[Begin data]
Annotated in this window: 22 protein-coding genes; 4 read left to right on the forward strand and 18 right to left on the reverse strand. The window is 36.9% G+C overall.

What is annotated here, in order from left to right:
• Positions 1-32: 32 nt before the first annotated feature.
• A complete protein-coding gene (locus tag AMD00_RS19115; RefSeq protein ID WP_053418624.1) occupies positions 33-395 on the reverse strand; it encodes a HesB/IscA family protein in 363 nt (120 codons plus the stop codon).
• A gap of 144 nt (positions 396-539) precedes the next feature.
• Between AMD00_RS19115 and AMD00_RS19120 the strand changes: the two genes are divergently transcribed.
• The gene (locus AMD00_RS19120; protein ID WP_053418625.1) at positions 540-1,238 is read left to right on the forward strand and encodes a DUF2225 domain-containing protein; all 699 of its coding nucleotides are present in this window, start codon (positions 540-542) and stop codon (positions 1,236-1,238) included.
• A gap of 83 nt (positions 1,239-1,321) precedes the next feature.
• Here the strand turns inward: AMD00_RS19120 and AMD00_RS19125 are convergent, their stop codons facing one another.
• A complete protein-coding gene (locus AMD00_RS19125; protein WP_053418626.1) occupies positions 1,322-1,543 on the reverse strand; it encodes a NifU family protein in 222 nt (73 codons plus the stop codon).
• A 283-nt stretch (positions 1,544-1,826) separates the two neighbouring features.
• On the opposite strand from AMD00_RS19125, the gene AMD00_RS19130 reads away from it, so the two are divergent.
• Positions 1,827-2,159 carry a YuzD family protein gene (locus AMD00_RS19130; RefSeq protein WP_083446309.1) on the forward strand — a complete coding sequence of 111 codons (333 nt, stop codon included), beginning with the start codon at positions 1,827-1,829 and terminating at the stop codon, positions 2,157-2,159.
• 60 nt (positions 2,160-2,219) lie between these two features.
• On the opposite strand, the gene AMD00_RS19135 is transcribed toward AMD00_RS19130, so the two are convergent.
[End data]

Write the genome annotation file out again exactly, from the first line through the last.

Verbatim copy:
Annotated in this window: 22 protein-coding genes; 4 read left to right on the forward strand and 18 right to left on the reverse strand. The window is 36.9% G+C overall.

What is annotated here, in order from left to right:
• Positions 1-32: 32 nt before the first annotated feature.
• A complete protein-coding gene (locus tag AMD00_RS19115; RefSeq protein ID WP_053418624.1) occupies positions 33-395 on the reverse strand; it encodes a HesB/IscA family protein in 363 nt (120 codons plus the stop codon).
• A gap of 144 nt (positions 396-539) precedes the next feature.
• Between AMD00_RS19115 and AMD00_RS19120 the strand changes: the two genes are divergently transcribed.
• The gene (locus AMD00_RS19120; protein ID WP_053418625.1) at positions 540-1,238 is read left to right on the forward strand and encodes a DUF2225 domain-containing protein; all 699 of its coding nucleotides are present in this window, start codon (positions 540-542) and stop codon (positions 1,236-1,238) included.
• A gap of 83 nt (positions 1,239-1,321) precedes the next feature.
• Here the strand turns inward: AMD00_RS19120 and AMD00_RS19125 are convergent, their stop codons facing one another.
• A complete protein-coding gene (locus AMD00_RS19125; protein WP_053418626.1) occupies positions 1,322-1,543 on the reverse strand; it encodes a NifU family protein in 222 nt (73 codons plus the stop codon).
• A 283-nt stretch (positions 1,544-1,826) separates the two neighbouring features.
• On the opposite strand from AMD00_RS19125, the gene AMD00_RS19130 reads away from it, so the two are divergent.
• Positions 1,827-2,159 carry a YuzD family protein gene (locus AMD00_RS19130; RefSeq protein WP_083446309.1) on the forward strand — a complete coding sequence of 111 codons (333 nt, stop codon included), beginning with the start codon at positions 1,827-1,829 and terminating at the stop codon, positions 2,157-2,159.
• 60 nt (positions 2,160-2,219) lie between these two features.
• On the opposite strand, the gene AMD00_RS19135 is transcribed toward AMD00_RS19130, so the two are convergent.